One of the challenges of being a writer is integrating writing into day-to-day life. The vast majority of writers – aspiring and published alike – have a day job, a family, hobbies, and chores.
And, sadly, they still need to sleep. I think that is a great oversight on someone’s part.
I have no idea how people manage to have a day job, children, and a writing career. In my case, it’s a somewhat simpler question of balancing a job, writing, and the rest of life.
Even so, it isn’t easy.
No Time to Write!
I think the most important realization is that it isn’t a question of time.
It is a question of priorities.
I think I first heard that observation on Writing Excuses. I find it valuable because it re-frames the question. Instead of asking “however can I get more than the standard 24 hours per day that everyone is allotted,” it urges the would-be writer to take a look at their priorities, and consider where writing fits in the stack.
It is a useful exercise to consider both your real priorities and your wished-for priorities.
For example, maybe you want your priorities to be:
But looking at your use of time, your priorities are actually:
This is not a happy thing, but until you recognize it, you won’t do anything about it. You’re most likely to just keep thinking wistfully that it would be really nice to write, if only you had time.
You do! You just have to give up TV (or games or gardening or books or whatever-hobby) in order to get it.
Are you willing to do that?
It is ok to say no.
It is your life, and if you want to place a hobby above writing, that’s fine.
If you want to place your family above writing, that’s probably healthy from many standpoints.
If you want to place your day job above writing, that’s good for your financial well-being.
But don’t say you don’t have time.
Acknowledge your priorities. Own them. And if you don’t like them – well, change them!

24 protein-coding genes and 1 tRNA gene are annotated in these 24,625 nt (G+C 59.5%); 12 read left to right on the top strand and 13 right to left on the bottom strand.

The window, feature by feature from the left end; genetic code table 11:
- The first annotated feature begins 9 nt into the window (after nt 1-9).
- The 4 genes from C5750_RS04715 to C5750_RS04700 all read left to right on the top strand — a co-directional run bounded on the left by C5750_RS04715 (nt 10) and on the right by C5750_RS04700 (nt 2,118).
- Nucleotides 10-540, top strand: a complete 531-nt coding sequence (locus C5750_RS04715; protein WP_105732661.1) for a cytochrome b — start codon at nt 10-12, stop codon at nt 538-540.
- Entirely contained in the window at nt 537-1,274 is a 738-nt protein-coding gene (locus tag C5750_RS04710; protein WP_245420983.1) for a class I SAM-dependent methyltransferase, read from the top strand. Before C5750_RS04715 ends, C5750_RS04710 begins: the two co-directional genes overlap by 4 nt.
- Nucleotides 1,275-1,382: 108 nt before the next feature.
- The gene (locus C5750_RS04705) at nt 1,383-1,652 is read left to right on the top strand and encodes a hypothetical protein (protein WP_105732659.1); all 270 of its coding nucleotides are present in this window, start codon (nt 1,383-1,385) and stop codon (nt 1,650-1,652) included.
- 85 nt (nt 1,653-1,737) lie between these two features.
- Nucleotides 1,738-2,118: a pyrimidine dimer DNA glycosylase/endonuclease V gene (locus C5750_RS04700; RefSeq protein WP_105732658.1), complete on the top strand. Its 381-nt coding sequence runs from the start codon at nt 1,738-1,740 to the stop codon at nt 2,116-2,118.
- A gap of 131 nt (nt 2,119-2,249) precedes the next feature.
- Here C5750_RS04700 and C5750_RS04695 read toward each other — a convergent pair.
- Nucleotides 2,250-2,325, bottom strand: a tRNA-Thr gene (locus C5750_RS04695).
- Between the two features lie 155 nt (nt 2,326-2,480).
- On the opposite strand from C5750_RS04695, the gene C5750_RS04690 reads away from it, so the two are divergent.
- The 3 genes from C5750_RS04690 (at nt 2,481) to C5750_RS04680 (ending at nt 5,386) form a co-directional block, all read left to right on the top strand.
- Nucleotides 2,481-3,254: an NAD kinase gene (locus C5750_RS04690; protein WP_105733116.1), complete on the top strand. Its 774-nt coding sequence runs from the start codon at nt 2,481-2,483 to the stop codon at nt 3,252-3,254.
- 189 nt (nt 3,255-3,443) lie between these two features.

That easy, right? Um. Yeah.
The Writing Habit
There exist binge writers, who spill out a book in a month or two, and then don’t write again for a year. Recognize NaNoWriMo?
Don’t get me wrong, I think NaNo is great – it gets people to really try writing out – but after my first NaNoWriMo in 2007, I didn’t write again for months.
There are a few rare writers who can actually operate this way, but if you’re playing the odds, it is much better to build writing into your daily life as a habit.
My first successful run at the writing habit was to do half an hour a day, every day. If I missed a day, I had to make it up. It actually worked pretty well; it got me a full, edited novel. A trunk novel, yes, but a novel nonetheless.
The big benefit of that kind of system is there isn’t any question of whether you’ll write.
There is no, “Hmm, do I feel like writing today? Nah.”
It’s “Dang, I don’t really feel like writing, but I’ll put in my half hour.”
And the amazing thing? Even if you don’t much feel like writing, you can still wind up with quite a good session. For me, about 90% of the time when I don’t feel like writing, if I just sit down and do it, it will go fine.
The big disadvantage of that particular system is that it’s easy to watch the clock. There were times when it was going pretty well, but I would hit time and stop because there were books to read and gardening to do and dinner to cook and . . . !
I wish I could give a variant of this that worked for everyone (or even for me all the time). My best suggestion is to try different approaches.
I have been doing editing for the last few months, so I barely remember what my last successful approach was, but it boils down to something like this:
- Write or edit every day.